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People v. Diaz





Appeal from the Circuit Court of Cook County; the Hon. Arthur A. Ellis, Judge, presiding.


Following a jury trial, defendant was convicted of resisting arrest (Ill. Rev. Stat. 1981, ch. 38, par. 31-1), acquitted of two battery charges, and sentenced to a one-year term of work release. On appeal, defendant contends that: (1) the trial court's refusal to ask a question concerning racial bias during the voir dire of prospective jurors violated his sixth amendment right to an impartial jury; (2) the State injected improper comment which denied him his sixth amendment right to a fair trial; and (3) the State produced insufficient evidence to establish his guilt beyond a reasonable doubt. For reasons stated below, we affirm the judgment of the trial court.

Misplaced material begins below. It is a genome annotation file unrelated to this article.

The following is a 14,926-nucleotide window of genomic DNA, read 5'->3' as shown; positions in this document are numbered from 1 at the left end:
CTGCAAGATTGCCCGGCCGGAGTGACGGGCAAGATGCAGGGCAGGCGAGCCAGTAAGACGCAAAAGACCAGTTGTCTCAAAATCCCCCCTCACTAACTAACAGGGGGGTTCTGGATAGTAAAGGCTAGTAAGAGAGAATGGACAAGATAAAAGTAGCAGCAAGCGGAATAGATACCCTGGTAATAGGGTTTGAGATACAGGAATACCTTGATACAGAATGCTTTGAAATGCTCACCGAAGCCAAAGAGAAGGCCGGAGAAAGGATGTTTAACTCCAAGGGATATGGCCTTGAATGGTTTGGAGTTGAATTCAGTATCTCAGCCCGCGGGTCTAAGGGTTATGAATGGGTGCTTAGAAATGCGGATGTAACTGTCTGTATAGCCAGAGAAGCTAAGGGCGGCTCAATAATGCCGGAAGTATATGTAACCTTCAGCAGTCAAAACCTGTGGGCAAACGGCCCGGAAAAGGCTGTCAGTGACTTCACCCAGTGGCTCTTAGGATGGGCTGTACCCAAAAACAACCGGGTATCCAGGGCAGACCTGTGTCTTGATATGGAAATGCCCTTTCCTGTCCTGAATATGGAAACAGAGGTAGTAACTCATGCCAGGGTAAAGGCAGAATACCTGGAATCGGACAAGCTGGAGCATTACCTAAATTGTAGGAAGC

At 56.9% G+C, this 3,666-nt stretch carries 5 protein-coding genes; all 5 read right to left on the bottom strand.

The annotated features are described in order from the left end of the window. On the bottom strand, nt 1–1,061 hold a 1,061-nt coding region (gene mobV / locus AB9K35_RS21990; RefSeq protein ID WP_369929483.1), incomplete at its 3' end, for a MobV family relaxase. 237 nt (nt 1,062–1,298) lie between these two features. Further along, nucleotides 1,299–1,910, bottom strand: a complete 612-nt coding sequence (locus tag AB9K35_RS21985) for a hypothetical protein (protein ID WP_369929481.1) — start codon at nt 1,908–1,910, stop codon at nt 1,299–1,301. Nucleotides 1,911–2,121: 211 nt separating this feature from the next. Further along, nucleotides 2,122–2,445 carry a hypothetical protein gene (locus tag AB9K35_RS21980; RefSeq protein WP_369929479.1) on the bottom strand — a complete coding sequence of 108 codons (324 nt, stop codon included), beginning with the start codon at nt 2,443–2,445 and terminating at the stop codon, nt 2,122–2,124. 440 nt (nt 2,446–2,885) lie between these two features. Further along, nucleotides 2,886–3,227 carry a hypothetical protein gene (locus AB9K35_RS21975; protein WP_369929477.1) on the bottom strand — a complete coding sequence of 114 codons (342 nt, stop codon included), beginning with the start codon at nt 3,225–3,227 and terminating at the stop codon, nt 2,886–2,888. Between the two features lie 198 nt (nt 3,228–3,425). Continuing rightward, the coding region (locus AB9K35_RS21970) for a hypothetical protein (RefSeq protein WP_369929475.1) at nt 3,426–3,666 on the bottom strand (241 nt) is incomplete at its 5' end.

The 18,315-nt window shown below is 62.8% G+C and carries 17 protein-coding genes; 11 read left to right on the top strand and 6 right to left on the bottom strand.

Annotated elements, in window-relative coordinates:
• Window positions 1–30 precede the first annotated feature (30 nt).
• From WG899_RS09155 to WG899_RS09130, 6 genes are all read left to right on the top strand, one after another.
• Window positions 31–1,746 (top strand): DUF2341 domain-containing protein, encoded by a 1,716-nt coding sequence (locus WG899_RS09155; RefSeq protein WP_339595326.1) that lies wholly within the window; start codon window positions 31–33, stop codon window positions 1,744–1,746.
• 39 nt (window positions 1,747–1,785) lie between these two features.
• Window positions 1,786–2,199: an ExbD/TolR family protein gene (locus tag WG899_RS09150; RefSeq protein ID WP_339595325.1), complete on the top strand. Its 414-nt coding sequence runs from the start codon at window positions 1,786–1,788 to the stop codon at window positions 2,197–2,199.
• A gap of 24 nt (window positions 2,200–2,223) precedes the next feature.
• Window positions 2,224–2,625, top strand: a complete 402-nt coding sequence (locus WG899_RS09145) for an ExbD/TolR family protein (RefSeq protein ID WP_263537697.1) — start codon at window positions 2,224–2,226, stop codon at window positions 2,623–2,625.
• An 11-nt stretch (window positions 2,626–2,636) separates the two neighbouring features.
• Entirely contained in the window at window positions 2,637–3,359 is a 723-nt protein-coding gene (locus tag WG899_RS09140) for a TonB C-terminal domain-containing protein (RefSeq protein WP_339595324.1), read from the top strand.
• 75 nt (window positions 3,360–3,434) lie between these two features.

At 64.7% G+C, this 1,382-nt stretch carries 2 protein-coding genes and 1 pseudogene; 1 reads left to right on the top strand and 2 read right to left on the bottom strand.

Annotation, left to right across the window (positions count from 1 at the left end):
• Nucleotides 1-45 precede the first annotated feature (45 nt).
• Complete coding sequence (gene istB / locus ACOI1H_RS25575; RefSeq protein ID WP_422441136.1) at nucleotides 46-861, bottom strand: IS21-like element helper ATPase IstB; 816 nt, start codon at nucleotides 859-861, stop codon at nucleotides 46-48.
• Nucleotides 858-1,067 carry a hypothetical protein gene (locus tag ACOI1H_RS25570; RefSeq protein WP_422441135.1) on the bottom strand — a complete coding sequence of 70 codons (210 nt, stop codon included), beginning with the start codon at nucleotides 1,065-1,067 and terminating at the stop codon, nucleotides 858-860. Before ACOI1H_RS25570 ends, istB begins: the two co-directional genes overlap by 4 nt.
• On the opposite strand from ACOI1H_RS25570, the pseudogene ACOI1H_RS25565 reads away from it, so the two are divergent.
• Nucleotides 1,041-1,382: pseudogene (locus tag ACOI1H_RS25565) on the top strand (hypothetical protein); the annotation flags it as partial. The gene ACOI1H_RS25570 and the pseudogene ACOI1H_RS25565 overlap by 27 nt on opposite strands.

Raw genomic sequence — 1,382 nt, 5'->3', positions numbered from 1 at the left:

Before trial, defendant submitted a question for voir dire. Although no record was made of voir dire proceedings, defense counsel referred in post-trial argument to "questions on voir dire concerning prejudice against Mr. Diaz because he is Mexican." The trial court refused the question or questions, but asked "Looking at the defendant, is there anything about his appearance that would cause you to be sympathetic towards him or prejudiced against him?"

The following facts were adduced at trial.

Chicago police officers James Purtell and Anton Wenskus were in uniform and on routine patrol shortly before midnight on July 17, 1982, when they responded to a call and went to 5258 South Hermitage in Chicago, Illinois. According to the officers, they approached a side window at that address and informed the occupants that someone had complained of loud music. The officers then went to the front door and spoke with several of the occupants in broken English and Spanish.